We see “cuts” around us all the time. There’s an invisible rhythm to life. Some images and sounds invoke certain feelings in a certain rhythm. From how we look out of the window right in time to see the cat jump down the wall. Or how the person we are staring at in the coffee shop realises something and looks right back at us. Or how we peek into the auto-rickshaw next to us right when the couple in it starts to kiss. There is a start and end point to how we observe our world and the corresponding story our mind makes of it. Somewhere this is also the job of editing—to translate this rhythm to the screen.

Editing works at a visceral level—you feel it in your body even if you can’t articulate it. Just like what happened to me that day in the Kurosawa retrospective.

Like if a shot starts with a flock of birds flying away, it has a different impact than the same birds walking around, eating grain before flying. Or an actor blinking her eyes at the beginning of a shot has a different meaning from her blinking at the end of a shot. If two characters are having a heated argument, and we create a silence in between during the edit, it may increase the tension. Or cutting from a really small, dark prison cell of our character to a wide-open field with grass swinging in the breeze can cause relief as well as a desire for freedom, both for the character and the audience. We all understand these things, maybe not obviously, but we all do and perhaps it is this that makes cinema universal.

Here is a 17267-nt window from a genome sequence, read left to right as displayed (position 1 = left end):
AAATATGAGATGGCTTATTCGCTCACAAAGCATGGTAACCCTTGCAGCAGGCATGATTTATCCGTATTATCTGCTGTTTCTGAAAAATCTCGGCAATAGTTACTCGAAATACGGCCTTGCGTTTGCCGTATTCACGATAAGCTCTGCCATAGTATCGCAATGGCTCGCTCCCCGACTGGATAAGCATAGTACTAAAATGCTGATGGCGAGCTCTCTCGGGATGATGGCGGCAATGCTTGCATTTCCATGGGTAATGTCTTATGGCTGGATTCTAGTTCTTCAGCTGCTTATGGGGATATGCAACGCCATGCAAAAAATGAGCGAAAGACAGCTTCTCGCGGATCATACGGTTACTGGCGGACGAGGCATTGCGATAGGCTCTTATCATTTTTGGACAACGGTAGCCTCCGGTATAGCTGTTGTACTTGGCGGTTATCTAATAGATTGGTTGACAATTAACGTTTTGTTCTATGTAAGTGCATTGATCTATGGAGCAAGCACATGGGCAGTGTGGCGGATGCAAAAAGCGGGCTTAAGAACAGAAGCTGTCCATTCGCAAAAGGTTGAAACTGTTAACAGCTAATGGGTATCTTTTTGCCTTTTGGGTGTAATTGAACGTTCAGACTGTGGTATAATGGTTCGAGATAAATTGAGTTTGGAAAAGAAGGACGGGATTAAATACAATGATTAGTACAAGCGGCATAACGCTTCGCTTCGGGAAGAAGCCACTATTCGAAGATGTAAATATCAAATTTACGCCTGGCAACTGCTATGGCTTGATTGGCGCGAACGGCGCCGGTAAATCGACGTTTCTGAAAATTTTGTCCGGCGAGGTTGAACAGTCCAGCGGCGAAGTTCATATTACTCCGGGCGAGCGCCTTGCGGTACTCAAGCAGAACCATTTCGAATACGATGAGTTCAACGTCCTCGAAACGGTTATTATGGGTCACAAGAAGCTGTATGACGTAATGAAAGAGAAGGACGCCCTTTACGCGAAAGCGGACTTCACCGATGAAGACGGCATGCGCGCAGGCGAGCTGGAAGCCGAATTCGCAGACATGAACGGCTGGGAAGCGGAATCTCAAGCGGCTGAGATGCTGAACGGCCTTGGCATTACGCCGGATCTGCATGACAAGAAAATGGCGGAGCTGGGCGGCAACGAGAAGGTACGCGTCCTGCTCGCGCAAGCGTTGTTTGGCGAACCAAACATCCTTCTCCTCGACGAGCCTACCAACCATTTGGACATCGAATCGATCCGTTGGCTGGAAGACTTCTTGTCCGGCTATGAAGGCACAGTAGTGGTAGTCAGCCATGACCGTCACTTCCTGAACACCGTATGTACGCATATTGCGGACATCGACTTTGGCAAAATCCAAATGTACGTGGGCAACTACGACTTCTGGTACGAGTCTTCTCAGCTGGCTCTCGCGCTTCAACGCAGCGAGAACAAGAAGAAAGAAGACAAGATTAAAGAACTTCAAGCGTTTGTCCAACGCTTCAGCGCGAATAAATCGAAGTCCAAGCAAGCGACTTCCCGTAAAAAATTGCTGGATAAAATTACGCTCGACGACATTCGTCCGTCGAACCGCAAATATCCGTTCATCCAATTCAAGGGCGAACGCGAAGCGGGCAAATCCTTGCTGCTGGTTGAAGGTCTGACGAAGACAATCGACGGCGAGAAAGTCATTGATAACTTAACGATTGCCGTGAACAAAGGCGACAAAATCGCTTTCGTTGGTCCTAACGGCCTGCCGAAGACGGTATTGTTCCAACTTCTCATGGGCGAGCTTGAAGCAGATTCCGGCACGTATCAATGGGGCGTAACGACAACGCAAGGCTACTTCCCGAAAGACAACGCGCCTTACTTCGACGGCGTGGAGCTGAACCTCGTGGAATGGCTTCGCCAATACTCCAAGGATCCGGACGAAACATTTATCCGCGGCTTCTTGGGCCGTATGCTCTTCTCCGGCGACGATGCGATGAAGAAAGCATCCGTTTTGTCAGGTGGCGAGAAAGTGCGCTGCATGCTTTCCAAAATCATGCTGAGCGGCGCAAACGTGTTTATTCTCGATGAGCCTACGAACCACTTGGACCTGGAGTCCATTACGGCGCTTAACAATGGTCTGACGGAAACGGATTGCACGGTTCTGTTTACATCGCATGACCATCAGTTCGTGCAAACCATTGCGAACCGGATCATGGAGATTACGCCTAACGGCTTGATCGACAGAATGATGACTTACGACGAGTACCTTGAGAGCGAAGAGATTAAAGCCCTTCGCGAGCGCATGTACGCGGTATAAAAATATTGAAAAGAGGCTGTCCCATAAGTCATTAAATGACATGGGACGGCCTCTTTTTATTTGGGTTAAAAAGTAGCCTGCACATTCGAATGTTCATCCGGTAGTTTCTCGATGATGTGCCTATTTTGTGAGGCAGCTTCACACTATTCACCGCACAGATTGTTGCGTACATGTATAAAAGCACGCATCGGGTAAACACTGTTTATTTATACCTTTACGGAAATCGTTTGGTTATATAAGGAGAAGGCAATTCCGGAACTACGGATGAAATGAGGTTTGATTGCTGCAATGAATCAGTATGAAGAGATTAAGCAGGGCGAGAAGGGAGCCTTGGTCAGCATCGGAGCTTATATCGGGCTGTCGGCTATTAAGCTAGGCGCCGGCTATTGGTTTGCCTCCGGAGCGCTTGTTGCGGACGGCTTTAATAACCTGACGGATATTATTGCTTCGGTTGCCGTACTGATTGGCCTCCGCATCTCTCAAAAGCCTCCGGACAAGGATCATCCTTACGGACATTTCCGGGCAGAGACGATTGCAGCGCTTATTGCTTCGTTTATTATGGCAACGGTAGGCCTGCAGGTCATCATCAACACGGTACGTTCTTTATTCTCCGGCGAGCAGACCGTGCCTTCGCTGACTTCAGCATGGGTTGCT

And because it’s so subconscious, there is only one rule in editing—that there is no rule. Whatever works, works.

Sometimes you can get away with a jarring discontinuity (actor smoking in one shot, not smoking in the next) if the audience is emotionally absorbed in a scene. And sometimes you can instil a certain feeling in your audience simply by changing the placement of one shot (ending on the face of one character instead of another). Sometimes, increasing the length of a scene makes it more engaging. Therefore, it feels shorter. Also, sometimes, not cutting is the best way to cut something. Tiny editing decisions can have an enormous impact on how the audience is taking in the story. That’s why it is an invisible art. Its impact needs to be felt more than its presence.

What is your view about editing?

I read quite often that if a film was “fast”, the editing was good or else it was bad. Sometimes people tell me “The film didn’t work for us but the cuts were quite good”. Or as Amma still says, “I know more about a secret agent’s work than yours.” Honestly, I love hearing these things.

Not being fully aware of the nitty-gritty of editing and other background arts keeps the magic of cinema intact. To be fully immersed in a film, one has to believe that whatever is happening on that screen is happening to someone, somewhere and is not a tailored piece put together by a lot of people.

Editing for me is the most meditative of all film processes. It is a “karat vidya” (knowledge acquired by practising regularly). A film may take anywhere from three months to a year to edit. So, one needs to be patient, persistent, watch the rushes many times, try different permutations, and be constructive with the criticism and feedback.

God is in the rushes, and my job is to find him. In that sense, it is also a lot like life—there are expectations, but no rules. It is as random as it is mathematical, and things may or may not work despite all your efforts.